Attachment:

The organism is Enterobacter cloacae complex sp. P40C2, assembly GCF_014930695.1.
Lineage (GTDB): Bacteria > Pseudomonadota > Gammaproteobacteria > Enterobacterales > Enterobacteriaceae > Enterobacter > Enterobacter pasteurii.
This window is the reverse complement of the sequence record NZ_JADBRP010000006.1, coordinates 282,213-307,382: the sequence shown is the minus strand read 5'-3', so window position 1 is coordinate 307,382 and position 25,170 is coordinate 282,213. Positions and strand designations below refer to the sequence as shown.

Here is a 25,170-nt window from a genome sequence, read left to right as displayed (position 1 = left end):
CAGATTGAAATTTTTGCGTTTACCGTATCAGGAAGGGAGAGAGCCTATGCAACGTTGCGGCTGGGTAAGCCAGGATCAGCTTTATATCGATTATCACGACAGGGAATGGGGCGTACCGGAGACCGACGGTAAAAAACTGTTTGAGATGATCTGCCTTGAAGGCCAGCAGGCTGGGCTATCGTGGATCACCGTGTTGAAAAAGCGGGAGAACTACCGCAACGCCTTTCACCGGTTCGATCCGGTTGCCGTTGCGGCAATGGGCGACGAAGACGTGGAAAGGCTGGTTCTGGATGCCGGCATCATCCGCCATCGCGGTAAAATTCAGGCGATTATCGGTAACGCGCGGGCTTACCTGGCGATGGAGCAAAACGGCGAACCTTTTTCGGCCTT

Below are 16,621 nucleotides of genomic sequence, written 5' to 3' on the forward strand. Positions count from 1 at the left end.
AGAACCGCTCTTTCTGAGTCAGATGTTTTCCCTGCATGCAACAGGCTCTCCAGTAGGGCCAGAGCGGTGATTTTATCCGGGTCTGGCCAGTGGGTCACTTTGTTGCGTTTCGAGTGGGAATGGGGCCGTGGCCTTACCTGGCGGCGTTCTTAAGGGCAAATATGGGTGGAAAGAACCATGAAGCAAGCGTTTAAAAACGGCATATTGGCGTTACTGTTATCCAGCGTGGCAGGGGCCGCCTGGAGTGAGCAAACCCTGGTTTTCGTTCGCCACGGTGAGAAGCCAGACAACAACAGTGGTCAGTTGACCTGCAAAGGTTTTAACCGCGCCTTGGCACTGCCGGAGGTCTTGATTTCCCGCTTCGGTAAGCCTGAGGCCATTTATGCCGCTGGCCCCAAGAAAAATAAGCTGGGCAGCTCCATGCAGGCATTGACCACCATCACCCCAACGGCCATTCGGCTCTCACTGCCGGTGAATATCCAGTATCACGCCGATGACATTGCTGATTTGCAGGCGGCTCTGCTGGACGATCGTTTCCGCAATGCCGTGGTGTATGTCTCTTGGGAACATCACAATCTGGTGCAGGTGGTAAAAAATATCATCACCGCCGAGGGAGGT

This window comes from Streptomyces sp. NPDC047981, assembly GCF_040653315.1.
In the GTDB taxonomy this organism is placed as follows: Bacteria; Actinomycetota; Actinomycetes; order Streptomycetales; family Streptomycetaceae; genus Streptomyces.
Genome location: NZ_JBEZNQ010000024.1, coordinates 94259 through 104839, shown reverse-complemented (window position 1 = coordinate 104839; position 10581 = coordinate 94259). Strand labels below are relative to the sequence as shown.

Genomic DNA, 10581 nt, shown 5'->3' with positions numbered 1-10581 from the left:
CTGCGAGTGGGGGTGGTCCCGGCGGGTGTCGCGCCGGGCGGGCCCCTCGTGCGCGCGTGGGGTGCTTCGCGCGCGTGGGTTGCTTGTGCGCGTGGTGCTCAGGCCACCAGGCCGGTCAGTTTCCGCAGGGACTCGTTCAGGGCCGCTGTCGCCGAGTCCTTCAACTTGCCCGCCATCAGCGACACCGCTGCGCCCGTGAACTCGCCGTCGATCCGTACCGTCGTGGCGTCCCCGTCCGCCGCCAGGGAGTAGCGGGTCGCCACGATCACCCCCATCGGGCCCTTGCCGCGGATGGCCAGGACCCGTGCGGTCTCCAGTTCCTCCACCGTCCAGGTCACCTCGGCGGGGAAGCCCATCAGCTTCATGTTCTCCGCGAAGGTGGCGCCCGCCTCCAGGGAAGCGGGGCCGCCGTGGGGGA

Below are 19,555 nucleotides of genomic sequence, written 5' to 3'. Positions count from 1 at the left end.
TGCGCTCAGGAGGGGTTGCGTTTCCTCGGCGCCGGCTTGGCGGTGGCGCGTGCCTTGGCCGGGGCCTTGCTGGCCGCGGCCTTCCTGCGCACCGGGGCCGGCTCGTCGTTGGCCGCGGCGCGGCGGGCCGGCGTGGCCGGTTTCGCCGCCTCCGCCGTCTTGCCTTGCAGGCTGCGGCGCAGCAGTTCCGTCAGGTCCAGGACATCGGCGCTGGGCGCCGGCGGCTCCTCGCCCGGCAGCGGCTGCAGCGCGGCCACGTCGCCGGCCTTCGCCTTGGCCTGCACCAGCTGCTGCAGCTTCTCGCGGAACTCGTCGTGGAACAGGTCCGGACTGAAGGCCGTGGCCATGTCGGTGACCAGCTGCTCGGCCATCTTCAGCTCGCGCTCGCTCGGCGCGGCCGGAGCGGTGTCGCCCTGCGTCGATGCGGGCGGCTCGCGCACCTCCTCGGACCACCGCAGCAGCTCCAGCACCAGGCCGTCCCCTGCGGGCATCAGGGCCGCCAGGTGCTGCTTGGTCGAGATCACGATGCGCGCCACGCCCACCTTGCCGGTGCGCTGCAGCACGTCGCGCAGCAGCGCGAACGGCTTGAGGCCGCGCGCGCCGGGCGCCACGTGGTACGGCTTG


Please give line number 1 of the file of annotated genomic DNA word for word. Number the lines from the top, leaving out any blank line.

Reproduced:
The organism is Enterobacter cloacae complex sp. P40C2, assembly GCF_014930695.1.